Beechnut, Fagus grandiflora, Fagus sylvatica
Toxicity to pets
This plant contains saponins and polyphenolic compounds. Fagus grandiflora, a species native to North America, is much less toxic than the European variety, Fagus sylvatica. The nuts contain the highest concentration of the toxin. Small animals typically will have GI upset but severe toxicity is not expected. In grazing animals such as cattle and horses, more severe toxicity can be seen. Clinical signs in cattle can include abdominal pain, staggering, paralysis, collapse, and coma. Death can occur due to respiratory paralysis. In horses, clinical signs include rigid leg spasms, convulsions/paddling, colic, hallucinations, dilated pupils, and red gums.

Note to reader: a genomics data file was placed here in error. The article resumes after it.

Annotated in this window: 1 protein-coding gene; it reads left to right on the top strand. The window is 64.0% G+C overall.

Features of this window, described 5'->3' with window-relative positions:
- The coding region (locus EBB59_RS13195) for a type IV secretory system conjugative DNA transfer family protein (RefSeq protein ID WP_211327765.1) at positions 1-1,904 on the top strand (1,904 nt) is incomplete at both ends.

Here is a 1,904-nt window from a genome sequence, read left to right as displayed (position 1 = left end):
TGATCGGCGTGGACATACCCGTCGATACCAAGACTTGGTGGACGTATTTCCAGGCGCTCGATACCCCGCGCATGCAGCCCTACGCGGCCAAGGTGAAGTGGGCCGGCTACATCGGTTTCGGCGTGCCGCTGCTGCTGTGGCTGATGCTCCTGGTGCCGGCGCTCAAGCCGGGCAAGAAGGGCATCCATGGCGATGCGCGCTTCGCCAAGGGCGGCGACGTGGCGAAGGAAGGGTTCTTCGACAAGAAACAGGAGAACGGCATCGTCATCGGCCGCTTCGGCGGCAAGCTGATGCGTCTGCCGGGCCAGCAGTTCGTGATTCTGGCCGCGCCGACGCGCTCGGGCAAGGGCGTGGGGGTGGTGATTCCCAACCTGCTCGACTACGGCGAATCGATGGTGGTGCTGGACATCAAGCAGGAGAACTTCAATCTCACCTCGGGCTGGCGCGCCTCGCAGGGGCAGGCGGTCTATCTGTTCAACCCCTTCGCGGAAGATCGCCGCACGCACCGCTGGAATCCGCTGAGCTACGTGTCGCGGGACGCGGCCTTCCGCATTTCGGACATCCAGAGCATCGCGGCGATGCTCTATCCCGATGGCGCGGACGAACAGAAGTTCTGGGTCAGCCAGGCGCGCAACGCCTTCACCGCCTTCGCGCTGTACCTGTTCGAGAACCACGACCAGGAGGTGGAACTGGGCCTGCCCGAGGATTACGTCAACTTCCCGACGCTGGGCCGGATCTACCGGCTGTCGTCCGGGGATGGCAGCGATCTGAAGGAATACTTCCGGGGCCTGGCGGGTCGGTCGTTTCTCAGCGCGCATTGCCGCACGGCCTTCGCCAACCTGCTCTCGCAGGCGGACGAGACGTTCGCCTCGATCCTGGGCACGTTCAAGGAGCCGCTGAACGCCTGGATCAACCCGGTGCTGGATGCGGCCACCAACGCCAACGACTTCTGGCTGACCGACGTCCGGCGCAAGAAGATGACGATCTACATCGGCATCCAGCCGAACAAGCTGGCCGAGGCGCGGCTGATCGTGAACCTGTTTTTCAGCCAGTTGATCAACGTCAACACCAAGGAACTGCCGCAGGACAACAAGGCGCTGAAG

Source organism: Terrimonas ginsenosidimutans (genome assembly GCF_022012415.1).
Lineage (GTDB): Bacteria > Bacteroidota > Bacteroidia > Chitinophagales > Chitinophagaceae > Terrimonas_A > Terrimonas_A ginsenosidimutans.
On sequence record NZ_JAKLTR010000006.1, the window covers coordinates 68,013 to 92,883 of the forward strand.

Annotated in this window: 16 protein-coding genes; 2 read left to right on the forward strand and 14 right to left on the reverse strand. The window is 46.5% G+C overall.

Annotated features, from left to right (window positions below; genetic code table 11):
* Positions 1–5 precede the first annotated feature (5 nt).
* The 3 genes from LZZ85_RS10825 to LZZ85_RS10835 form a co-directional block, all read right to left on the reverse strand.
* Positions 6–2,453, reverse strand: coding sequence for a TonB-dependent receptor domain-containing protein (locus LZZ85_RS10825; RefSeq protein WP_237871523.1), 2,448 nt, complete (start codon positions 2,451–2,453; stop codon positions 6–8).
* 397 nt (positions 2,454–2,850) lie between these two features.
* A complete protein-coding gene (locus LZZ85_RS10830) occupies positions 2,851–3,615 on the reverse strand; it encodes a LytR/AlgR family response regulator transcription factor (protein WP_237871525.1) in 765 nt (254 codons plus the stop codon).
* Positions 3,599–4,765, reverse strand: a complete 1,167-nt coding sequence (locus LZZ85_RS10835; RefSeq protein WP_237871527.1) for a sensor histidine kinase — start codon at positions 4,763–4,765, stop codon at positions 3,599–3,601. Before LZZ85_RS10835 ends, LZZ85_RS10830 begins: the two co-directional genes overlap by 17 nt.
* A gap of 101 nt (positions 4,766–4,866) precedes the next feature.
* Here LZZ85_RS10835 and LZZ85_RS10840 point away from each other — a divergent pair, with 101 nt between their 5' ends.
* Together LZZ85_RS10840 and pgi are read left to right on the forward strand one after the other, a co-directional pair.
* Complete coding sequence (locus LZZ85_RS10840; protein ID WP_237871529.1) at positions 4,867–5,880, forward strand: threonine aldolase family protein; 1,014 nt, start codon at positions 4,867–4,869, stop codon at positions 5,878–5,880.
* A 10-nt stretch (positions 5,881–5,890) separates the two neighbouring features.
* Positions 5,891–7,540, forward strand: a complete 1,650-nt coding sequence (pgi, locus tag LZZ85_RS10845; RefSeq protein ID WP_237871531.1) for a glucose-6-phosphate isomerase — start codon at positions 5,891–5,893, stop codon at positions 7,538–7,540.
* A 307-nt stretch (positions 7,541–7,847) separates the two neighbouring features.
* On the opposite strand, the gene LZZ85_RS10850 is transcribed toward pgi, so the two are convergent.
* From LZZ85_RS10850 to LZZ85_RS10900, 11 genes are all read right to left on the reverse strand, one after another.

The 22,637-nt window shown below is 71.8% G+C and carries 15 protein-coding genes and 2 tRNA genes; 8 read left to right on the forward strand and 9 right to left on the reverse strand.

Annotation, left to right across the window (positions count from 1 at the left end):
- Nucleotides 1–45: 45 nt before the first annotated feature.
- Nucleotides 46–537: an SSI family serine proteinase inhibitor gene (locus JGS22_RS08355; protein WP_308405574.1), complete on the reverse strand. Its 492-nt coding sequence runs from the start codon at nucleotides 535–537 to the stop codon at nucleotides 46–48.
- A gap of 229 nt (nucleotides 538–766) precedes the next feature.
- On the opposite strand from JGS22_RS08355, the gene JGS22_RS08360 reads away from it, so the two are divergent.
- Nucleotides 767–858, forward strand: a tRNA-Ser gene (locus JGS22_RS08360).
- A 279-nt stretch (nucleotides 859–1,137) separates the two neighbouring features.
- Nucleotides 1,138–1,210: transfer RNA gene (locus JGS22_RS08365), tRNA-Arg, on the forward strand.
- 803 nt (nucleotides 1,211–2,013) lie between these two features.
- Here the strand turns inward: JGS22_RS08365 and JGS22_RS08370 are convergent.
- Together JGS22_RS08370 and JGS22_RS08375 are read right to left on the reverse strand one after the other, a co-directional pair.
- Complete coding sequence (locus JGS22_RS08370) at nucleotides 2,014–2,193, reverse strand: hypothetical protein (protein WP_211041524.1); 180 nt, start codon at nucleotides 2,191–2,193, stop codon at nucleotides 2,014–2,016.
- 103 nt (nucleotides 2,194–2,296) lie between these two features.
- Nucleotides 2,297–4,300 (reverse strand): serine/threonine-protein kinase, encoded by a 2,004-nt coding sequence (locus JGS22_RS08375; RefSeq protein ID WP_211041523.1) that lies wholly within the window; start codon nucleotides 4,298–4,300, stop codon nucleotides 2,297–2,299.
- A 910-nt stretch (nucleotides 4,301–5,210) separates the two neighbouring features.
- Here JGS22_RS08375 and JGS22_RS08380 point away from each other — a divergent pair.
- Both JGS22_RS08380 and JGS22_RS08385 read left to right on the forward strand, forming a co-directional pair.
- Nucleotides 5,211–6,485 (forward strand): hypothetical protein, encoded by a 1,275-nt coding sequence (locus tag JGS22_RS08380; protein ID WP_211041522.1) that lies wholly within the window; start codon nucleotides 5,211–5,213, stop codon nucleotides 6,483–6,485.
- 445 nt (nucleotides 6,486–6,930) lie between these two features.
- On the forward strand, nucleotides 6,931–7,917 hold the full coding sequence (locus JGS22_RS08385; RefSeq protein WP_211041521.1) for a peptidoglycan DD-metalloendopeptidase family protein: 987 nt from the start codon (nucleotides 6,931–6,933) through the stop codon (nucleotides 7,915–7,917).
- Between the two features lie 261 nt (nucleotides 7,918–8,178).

Common signs to look for:
- abdominal pain
The content of this page is not veterinary advice. A number of factors (amount of substance ingested, size of the animal, allergies, etc.) determine what is toxic to a particular pet. If you think your pet has eaten something potentially toxic, call Pet Poison Helpline or seek immediate veterinary treatment.